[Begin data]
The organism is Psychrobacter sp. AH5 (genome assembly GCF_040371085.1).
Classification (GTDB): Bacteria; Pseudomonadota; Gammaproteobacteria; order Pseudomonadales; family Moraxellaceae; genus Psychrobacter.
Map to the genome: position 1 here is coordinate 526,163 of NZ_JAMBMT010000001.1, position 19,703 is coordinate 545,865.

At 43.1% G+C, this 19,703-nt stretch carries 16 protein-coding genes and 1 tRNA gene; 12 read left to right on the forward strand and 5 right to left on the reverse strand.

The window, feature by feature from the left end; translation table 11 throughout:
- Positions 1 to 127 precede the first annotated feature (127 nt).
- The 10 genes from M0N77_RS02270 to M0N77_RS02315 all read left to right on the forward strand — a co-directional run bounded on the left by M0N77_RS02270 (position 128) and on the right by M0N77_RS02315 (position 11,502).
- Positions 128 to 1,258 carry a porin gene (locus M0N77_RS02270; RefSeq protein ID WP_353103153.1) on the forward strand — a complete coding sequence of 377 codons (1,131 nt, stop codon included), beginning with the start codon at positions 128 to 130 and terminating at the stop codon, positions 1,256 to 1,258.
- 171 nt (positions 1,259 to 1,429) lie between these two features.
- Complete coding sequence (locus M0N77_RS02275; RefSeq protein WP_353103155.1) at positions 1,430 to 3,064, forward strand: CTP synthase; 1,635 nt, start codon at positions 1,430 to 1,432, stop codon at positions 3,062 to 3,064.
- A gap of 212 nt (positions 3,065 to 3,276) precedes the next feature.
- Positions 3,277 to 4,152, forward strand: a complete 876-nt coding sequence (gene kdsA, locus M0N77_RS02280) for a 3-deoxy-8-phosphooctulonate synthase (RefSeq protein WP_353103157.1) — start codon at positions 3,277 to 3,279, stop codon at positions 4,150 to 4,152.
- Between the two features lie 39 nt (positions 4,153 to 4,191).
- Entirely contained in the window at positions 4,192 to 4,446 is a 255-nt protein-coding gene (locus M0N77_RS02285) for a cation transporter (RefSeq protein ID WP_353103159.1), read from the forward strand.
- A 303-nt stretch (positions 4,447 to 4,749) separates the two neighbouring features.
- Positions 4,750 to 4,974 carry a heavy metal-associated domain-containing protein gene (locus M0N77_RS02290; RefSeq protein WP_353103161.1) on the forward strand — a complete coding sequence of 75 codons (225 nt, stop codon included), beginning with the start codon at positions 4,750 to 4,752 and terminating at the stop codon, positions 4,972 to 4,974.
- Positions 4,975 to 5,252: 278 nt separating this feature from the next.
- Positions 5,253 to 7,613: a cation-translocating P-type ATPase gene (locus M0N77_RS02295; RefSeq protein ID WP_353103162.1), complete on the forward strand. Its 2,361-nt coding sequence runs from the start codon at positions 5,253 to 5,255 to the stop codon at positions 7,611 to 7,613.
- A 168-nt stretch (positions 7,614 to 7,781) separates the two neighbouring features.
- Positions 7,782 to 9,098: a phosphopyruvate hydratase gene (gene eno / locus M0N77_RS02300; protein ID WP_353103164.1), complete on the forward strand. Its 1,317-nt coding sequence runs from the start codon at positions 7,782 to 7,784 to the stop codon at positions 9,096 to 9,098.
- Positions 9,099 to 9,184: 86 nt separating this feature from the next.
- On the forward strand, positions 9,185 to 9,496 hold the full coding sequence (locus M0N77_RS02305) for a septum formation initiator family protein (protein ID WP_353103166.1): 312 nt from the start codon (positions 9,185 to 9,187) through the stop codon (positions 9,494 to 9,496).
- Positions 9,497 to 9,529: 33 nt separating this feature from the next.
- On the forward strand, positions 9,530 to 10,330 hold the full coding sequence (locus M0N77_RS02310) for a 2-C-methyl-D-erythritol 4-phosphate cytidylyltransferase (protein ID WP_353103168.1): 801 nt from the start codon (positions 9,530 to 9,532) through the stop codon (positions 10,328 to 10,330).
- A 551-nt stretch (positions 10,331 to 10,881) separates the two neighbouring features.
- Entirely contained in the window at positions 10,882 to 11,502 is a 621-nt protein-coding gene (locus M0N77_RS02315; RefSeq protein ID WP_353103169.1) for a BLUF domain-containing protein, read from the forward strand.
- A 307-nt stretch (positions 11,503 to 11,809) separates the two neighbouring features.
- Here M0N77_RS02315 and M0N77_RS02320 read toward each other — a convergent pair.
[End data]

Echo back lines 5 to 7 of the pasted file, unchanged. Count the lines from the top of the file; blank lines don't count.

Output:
The window, feature by feature from the left end; translation table 11 throughout:
- Positions 1 to 127 precede the first annotated feature (127 nt).
- The 10 genes from M0N77_RS02270 to M0N77_RS02315 all read left to right on the forward strand — a co-directional run bounded on the left by M0N77_RS02270 (position 128) and on the right by M0N77_RS02315 (position 11,502).